In Table 12 we have cross-tabulated preoperative acuity and best-measured postoperative acuity. The diagonal shading indicates the ‘line of no change’ with cells to the right and above indicating eyes with a worse postoperative acuity than existed preoperatively and such eyes appear to have been harmed by surgery. While it must be accepted that there will always be a proportion of eyes which are harmed by surgery, where preoperative acuity was good these findings raise questions as to whether the risk to benefit ratio for cataract surgery is being given appropriate consideration in every case.17
The age-related decline in outcome for the more sensitive acuity levels seen in Figure 2 is likely to be contributed to by increasing rates and severity of age-related maculopathy in older patients. Awareness of this decline in expected outcome should be useful to clinicians when counselling elderly patients preoperatively to maintain realistic expectations of their surgery.
This paper illustrates the ability and power of specialty-specific EPR systems to deliver the CND from data collected as part of routine clinical care and provides an opportunity to update modern cataract surgery benchmarks both nationally in the United Kingdom and internationally. Our report details the profile of patients coming forward for cataract surgery, and we describe practice standards for surgical complications and VA outcomes.
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We are grateful to all the ophthalmologists who contributed data to this survey, without whose support it would not have been possible. We are also grateful to those software suppliers who submitted data, in particular Medisoft UK whose data formed the basis of these analyses. No funding from any source was provided for data extraction and analysis in this study. Robert Johnston is a Director of Medisoft Limited. Peter Galloway is an advisor to Medisoft in relation to glaucoma but not cataract. This work was presented at the United Kingdom and Ireland Society of Cataract and Refractive Surgeons meeting, September 2006, the European Society of Cataract and Refractive Surgeons meeting, September 2006 and the Royal College of Ophthalmologists Annual Congress, May 2007.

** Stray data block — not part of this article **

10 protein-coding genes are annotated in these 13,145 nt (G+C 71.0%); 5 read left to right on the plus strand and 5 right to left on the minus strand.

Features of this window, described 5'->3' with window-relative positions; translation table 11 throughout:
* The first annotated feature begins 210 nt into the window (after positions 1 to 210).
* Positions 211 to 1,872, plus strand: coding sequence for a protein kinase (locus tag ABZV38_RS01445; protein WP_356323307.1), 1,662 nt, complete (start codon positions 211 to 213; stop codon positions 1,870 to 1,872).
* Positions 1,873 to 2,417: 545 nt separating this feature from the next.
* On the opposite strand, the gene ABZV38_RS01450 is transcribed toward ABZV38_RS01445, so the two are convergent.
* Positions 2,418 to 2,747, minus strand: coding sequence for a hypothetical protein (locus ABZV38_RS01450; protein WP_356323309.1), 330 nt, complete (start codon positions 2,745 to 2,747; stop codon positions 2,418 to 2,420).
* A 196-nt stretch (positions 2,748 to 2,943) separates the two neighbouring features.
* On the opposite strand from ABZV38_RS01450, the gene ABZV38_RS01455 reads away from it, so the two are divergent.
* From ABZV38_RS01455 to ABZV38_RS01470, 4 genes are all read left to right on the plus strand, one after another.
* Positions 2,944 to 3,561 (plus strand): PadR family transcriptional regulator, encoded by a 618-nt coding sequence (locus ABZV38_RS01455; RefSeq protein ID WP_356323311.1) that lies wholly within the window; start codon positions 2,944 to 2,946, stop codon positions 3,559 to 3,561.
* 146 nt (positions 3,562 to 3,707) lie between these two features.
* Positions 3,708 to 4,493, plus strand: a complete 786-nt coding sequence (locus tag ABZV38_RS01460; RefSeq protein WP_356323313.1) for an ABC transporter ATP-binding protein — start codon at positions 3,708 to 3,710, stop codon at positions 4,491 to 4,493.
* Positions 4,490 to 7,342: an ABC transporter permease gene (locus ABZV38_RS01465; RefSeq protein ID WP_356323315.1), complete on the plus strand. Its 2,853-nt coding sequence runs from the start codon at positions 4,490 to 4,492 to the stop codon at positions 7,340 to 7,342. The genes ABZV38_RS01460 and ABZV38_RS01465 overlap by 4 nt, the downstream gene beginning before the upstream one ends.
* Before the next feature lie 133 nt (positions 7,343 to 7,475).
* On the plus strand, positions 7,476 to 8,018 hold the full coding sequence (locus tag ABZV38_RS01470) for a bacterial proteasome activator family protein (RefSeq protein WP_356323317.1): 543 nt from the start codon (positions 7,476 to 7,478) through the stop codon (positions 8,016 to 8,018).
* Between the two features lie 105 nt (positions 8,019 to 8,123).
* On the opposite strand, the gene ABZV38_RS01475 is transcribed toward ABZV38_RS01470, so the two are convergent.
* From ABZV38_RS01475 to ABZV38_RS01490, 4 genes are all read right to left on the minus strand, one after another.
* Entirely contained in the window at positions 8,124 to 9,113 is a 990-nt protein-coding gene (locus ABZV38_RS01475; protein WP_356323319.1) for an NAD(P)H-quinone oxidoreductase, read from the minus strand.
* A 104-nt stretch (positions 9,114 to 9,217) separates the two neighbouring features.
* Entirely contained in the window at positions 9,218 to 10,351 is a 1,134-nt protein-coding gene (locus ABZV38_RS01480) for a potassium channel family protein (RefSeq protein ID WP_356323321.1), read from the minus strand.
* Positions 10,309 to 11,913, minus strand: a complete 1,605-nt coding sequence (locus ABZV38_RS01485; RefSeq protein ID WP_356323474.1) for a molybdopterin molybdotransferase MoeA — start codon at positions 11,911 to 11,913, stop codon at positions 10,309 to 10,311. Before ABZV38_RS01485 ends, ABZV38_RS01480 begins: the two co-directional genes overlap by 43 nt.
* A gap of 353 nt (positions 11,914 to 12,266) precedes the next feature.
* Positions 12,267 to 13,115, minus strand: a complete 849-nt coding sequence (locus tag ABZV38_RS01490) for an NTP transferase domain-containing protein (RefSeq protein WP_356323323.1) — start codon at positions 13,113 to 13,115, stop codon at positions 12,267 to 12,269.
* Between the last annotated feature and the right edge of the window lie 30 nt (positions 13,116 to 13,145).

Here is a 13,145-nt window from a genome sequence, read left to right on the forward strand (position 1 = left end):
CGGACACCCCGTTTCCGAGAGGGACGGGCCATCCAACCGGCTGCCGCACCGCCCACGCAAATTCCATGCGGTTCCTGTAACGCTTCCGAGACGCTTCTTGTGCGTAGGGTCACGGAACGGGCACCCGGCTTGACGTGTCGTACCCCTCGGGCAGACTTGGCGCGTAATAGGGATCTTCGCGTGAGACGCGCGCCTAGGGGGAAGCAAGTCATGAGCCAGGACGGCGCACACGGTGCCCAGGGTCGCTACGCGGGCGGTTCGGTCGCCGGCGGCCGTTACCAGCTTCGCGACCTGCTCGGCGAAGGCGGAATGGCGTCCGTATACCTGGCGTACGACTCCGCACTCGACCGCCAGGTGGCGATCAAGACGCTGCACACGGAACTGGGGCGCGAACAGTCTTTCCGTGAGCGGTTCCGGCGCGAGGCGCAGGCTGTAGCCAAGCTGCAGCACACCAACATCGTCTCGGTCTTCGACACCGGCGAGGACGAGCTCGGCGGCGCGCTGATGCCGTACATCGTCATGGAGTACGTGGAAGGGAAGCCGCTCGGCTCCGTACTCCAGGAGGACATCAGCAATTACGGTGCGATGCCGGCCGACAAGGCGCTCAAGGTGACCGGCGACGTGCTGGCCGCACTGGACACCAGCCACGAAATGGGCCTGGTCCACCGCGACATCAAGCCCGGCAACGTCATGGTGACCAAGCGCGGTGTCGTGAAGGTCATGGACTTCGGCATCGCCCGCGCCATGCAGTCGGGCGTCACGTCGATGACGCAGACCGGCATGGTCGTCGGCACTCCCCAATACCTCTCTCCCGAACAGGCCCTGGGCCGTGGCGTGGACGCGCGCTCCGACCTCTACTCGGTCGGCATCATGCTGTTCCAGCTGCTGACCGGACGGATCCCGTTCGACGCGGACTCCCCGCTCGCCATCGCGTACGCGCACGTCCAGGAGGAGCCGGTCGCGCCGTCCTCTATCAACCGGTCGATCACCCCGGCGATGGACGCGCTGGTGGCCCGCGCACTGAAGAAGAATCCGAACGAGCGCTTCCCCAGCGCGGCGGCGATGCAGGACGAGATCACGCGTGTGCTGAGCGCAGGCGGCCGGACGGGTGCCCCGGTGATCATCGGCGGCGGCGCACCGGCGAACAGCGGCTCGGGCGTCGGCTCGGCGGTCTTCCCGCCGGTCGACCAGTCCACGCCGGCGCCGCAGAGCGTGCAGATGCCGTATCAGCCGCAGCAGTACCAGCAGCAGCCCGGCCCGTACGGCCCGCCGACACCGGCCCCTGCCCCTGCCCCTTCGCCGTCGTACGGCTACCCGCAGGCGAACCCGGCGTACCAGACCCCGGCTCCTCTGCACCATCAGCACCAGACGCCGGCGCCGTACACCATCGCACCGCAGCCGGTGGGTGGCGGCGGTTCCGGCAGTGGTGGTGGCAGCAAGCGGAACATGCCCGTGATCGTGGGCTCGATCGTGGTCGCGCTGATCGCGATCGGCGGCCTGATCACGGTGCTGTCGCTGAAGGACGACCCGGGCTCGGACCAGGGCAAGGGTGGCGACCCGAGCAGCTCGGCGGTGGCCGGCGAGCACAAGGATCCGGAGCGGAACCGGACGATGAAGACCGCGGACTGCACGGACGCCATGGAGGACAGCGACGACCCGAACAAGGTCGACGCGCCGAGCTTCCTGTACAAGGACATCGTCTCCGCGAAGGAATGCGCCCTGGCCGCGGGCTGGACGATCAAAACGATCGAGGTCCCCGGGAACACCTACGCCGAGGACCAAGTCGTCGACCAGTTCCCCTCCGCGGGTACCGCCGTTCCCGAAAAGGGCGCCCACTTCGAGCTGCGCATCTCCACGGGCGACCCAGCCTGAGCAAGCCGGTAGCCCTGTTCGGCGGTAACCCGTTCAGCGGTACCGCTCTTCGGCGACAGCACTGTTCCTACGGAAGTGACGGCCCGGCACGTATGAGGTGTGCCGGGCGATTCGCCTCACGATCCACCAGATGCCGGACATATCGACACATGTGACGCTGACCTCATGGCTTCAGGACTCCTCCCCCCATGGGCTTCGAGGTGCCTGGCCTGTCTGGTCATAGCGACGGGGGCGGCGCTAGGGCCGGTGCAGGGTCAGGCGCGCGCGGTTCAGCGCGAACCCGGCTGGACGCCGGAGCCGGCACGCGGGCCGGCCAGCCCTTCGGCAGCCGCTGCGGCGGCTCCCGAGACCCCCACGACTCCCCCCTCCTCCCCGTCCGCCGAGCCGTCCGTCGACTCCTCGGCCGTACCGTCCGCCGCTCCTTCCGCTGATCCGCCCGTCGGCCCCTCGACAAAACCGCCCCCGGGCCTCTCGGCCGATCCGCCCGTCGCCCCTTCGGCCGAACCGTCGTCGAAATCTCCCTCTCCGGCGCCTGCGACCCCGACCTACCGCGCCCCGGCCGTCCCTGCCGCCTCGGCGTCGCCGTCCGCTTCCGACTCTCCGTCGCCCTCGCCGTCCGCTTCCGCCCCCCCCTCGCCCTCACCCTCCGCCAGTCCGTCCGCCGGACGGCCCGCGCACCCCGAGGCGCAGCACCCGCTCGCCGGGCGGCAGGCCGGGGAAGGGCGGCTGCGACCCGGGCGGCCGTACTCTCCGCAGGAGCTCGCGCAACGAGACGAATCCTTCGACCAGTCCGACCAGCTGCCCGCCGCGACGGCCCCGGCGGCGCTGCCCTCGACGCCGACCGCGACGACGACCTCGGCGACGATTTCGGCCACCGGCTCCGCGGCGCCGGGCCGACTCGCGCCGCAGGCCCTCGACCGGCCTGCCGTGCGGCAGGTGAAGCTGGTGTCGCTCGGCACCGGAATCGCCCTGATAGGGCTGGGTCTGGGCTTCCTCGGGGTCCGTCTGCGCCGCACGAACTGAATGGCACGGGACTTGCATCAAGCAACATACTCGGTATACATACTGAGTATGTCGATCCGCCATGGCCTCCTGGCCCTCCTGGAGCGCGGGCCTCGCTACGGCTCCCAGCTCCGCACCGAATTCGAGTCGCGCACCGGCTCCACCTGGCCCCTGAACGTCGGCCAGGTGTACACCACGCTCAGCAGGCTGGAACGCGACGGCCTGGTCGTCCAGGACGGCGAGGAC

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Cite this article
Jaycock, P., Johnston, R., Taylor, H. et al. The Cataract National Dataset electronic multi-centre audit of 55 567 operations: updating benchmark standards of care in the United Kingdom and internationally. Eye 23, 38–49 (2009). https://doi.org/10.1038/sj.eye.6703015
- cataract surgery
- Cataract National Dataset
- benchmark standard
- Electronic Patient Record